Wainscot is a wall treatment made of solid wood such as solid pine, hardwood veneer, molded plastic, or pressed board. Wainscot was popular for many years before it fell out of favor in the 1950s. Recently, though, wainscot has been experiencing a renaissance. While white is a popular color, wainscot can have any number of colors, in order to provide visual interest in a room.
Homeowners are discovering the many advantages of wainscot, chief of which is the fact that wainscot instantly gives newer homes the look of an older home. Not only that, but wainscot can attractively bifurcate a room so that the wall texture and color are complemented by the unique beadboard texture of the wainscot.
A Functional Side, Too
As if that were not enough, wainscot is great for covering up holes, scratches, and other imperfections along the lower section of walls.
Many homeowners install wainscoting knowing in advance that the room will get heavy usage: mud rooms, children’s rooms, dens, and more.
Wainscot generally runs the entire perimeter of a room. It typically ranges from 32 inches to 36 inches high. Some wainscot can even go as high as 4 feet tall. It all depends on your needs. Higher wainscot can give a room a busy, imposing look.
Wainscot is incredibly easy to install. The best option for ease of installation is to buy the 4-foot by 8-foot sheets available at most home improvement stores which have a beadboard texture. Beadboard means that a series of vertical grooves approximately 2 inches apart run along the board. The real advantage of these grooves is that when you connect one sheet to another sheet, the seam is virtually invisible because it blends in with the other beadboard grooves.
Unless you want a natural wood finish, there is little need to install solid pine wainscot. The pressed fiberboard or plywood wainscoting are cheaper, easier to install, and can be painted. Solid wood wainscot is more costly and more difficult to install but can give you a more “classic” look if you want to leave the wood bare or varnish it.
Why use wainscot at all?
Few reasons anymore, at least from a functional standpoint. For a few centuries, wainscot has been used to line the lower half of walls to protect them against dampness and minor flooding. Wainscot, especially when capped with chair railing, has always been useful in strengthening that bottom half of the wall against chair bumps and other dings that may puncture plaster and drywall.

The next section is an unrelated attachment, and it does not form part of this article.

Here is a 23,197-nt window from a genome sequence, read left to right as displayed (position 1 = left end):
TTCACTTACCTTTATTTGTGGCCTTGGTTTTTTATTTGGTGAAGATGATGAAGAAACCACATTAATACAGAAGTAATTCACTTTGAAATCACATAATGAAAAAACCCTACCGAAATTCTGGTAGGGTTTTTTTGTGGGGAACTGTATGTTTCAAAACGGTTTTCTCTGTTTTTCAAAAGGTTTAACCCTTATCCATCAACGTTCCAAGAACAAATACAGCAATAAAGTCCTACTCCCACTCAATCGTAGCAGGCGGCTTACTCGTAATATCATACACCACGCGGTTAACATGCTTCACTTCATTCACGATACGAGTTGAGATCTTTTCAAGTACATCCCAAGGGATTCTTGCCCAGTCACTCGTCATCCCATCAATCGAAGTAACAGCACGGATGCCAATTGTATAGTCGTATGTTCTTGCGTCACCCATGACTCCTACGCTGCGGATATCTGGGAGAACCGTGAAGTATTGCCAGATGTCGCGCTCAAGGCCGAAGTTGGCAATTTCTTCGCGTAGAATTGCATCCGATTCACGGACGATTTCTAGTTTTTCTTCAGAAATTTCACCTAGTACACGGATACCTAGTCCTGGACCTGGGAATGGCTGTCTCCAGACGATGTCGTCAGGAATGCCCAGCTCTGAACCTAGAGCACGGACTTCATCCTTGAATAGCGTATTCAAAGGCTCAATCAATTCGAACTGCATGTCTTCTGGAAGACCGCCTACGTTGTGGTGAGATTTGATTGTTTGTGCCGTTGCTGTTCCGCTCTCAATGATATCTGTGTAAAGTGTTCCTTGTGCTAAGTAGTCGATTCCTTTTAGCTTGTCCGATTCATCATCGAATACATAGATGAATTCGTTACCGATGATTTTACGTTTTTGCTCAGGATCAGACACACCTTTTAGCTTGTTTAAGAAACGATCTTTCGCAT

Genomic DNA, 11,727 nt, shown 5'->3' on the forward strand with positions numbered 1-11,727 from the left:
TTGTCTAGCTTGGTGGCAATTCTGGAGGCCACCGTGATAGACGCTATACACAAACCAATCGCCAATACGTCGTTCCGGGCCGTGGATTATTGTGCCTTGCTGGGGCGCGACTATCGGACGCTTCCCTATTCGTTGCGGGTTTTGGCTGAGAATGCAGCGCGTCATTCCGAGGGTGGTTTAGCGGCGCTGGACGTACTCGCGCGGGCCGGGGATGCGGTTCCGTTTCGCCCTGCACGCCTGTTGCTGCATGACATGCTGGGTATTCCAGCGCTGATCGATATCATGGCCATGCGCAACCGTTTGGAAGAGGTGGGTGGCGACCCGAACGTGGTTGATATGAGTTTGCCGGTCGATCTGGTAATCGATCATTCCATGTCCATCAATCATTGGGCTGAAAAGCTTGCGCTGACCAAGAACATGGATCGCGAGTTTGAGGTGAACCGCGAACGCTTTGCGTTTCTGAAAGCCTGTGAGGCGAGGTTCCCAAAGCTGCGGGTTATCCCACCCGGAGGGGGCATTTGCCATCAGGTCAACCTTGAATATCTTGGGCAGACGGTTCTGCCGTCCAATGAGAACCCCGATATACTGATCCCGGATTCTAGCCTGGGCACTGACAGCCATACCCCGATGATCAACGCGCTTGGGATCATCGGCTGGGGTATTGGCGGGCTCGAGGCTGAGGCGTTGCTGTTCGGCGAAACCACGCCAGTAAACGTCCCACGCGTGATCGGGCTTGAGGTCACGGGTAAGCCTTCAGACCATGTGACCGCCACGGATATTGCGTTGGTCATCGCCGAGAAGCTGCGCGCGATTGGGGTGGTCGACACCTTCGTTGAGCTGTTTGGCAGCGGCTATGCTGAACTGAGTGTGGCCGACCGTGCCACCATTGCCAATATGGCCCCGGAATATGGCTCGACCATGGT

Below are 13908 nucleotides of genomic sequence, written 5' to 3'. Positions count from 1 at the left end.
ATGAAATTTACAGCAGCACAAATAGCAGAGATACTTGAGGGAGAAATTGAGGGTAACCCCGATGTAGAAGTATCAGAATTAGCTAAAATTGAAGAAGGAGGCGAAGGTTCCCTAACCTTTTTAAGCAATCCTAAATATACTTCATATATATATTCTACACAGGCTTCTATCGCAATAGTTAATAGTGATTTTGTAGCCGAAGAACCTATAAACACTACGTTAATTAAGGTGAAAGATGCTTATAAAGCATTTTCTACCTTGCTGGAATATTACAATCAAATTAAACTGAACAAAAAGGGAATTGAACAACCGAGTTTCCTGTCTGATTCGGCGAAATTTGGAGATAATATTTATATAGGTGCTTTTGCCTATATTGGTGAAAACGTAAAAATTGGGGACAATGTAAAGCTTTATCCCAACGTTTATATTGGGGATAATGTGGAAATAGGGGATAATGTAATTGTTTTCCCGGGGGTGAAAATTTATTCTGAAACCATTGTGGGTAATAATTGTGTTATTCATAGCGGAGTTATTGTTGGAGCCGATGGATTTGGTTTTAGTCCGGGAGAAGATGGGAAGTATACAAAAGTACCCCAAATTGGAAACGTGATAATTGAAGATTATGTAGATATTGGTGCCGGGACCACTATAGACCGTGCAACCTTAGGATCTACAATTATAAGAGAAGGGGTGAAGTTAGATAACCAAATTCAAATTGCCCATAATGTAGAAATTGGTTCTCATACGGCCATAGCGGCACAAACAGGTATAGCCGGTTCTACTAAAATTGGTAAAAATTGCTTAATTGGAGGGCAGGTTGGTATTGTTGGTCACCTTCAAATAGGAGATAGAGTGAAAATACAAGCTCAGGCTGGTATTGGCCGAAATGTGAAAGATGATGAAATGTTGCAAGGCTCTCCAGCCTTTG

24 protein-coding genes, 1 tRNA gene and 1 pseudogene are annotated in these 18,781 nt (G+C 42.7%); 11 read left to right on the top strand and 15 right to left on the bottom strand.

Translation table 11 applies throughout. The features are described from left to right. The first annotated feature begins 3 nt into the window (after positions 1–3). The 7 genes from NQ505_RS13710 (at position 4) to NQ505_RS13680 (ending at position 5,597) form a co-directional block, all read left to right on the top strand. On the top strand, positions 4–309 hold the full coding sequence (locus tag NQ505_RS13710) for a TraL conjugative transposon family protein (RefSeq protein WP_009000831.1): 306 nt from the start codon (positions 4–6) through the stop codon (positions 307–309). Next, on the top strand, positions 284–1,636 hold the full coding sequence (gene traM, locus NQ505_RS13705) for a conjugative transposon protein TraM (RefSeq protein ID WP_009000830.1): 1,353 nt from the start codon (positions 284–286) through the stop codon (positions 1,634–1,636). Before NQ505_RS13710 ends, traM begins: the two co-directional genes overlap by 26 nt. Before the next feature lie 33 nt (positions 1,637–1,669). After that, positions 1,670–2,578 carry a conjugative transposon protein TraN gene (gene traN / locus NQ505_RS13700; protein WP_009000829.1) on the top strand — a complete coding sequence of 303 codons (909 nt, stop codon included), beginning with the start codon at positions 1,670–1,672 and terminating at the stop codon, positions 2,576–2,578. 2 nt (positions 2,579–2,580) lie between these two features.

As a rigid material often painted with semi-gloss paint, wainscot is easy to spray down with cleaners and wipe off.
Wainscot Looks Great As Well
From a decorative standpoint, though, wainscot visually breaks up large wall expanses and, in the case of 10' or higher walls, it gives a room a more "human" dimension. Additionally, it gives you the chance to use two different colors in your room.
The Ubiquitous White Wainscot
Unfortunately, wainscot tends to be painted just one color: white (Picture #1). White wainscot does look terrific. If you're trying for a traditional or even a "beachy" feeling, white wainscot looks very clean and fresh.
Try New Materials
Waitscot usually implies beadboard--or at least wood of some type. But you can upset the norm and try something a bit different by choosing unconventional materials. "In one case," says Linda Castle of Decorated Designs, "we actually used the tile, and this is a slate tile. It’s brought up coming right off the slate floor." (Picture #2)
Bright New Colors
Castle tells that "In another one of our installations we did a creamy colored paint and over that paint, we did a glaze with a beautiful green color above." (Picture #3)
The Formal Treatment
Another direction to take your colored wainscot is formal. "We’ve got some other examples here where we’ve done it in more of a chocolate paint and all the way to using a stain. Stain is going to give a more formal treatment, a little more decorative, a little dressier." (Picture #4).